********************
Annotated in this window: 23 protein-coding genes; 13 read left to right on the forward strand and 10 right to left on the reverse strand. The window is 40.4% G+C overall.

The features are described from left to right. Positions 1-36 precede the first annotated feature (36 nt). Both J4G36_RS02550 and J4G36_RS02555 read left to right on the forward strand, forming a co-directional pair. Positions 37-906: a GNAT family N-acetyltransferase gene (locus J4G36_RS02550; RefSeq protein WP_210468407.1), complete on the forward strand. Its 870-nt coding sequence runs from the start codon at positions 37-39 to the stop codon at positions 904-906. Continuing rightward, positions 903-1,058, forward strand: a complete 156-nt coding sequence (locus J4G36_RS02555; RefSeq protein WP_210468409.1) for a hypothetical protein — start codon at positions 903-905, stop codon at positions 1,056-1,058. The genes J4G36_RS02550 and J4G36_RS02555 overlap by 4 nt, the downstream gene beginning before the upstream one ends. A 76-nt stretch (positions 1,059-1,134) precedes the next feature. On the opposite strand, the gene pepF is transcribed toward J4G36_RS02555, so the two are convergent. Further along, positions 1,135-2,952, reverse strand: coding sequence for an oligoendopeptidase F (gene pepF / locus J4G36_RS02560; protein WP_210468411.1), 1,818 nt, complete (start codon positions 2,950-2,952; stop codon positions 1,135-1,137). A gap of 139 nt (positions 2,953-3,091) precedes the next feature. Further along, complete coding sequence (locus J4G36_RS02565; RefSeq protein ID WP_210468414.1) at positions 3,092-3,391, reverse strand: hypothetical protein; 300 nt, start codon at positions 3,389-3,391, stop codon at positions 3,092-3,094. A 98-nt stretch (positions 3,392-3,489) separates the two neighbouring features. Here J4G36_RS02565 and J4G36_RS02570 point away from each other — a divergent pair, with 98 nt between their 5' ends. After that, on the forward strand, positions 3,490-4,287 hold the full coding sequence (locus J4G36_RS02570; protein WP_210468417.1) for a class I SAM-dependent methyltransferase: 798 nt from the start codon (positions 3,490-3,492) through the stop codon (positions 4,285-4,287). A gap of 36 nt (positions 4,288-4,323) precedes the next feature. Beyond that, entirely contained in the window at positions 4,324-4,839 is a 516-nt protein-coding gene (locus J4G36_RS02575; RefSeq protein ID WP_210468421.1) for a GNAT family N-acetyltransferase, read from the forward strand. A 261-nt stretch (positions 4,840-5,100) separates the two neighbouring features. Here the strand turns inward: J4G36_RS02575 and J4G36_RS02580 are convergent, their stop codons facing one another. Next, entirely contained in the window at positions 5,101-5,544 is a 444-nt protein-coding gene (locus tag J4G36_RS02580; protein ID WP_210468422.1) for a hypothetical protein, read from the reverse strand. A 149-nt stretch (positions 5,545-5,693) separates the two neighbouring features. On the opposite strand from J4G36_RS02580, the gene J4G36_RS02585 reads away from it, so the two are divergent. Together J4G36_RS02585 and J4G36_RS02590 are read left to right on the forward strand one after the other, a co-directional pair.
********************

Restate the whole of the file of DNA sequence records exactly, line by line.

Annotated in this window: 23 protein-coding genes; 13 read left to right on the forward strand and 10 right to left on the reverse strand. The window is 40.4% G+C overall.

The features are described from left to right. Positions 1-36 precede the first annotated feature (36 nt). Both J4G36_RS02550 and J4G36_RS02555 read left to right on the forward strand, forming a co-directional pair. Positions 37-906: a GNAT family N-acetyltransferase gene (locus J4G36_RS02550; RefSeq protein WP_210468407.1), complete on the forward strand. Its 870-nt coding sequence runs from the start codon at positions 37-39 to the stop codon at positions 904-906. Continuing rightward, positions 903-1,058, forward strand: a complete 156-nt coding sequence (locus J4G36_RS02555; RefSeq protein WP_210468409.1) for a hypothetical protein — start codon at positions 903-905, stop codon at positions 1,056-1,058. The genes J4G36_RS02550 and J4G36_RS02555 overlap by 4 nt, the downstream gene beginning before the upstream one ends. A 76-nt stretch (positions 1,059-1,134) precedes the next feature. On the opposite strand, the gene pepF is transcribed toward J4G36_RS02555, so the two are convergent. Further along, positions 1,135-2,952, reverse strand: coding sequence for an oligoendopeptidase F (gene pepF / locus J4G36_RS02560; protein WP_210468411.1), 1,818 nt, complete (start codon positions 2,950-2,952; stop codon positions 1,135-1,137). A gap of 139 nt (positions 2,953-3,091) precedes the next feature. Further along, complete coding sequence (locus J4G36_RS02565; RefSeq protein ID WP_210468414.1) at positions 3,092-3,391, reverse strand: hypothetical protein; 300 nt, start codon at positions 3,389-3,391, stop codon at positions 3,092-3,094. A 98-nt stretch (positions 3,392-3,489) separates the two neighbouring features. Here J4G36_RS02565 and J4G36_RS02570 point away from each other — a divergent pair, with 98 nt between their 5' ends. After that, on the forward strand, positions 3,490-4,287 hold the full coding sequence (locus J4G36_RS02570; protein WP_210468417.1) for a class I SAM-dependent methyltransferase: 798 nt from the start codon (positions 3,490-3,492) through the stop codon (positions 4,285-4,287). A gap of 36 nt (positions 4,288-4,323) precedes the next feature. Beyond that, entirely contained in the window at positions 4,324-4,839 is a 516-nt protein-coding gene (locus J4G36_RS02575; RefSeq protein ID WP_210468421.1) for a GNAT family N-acetyltransferase, read from the forward strand. A 261-nt stretch (positions 4,840-5,100) separates the two neighbouring features. Here the strand turns inward: J4G36_RS02575 and J4G36_RS02580 are convergent, their stop codons facing one another. Next, entirely contained in the window at positions 5,101-5,544 is a 444-nt protein-coding gene (locus tag J4G36_RS02580; protein ID WP_210468422.1) for a hypothetical protein, read from the reverse strand. A 149-nt stretch (positions 5,545-5,693) separates the two neighbouring features. On the opposite strand from J4G36_RS02580, the gene J4G36_RS02585 reads away from it, so the two are divergent. Together J4G36_RS02585 and J4G36_RS02590 are read left to right on the forward strand one after the other, a co-directional pair.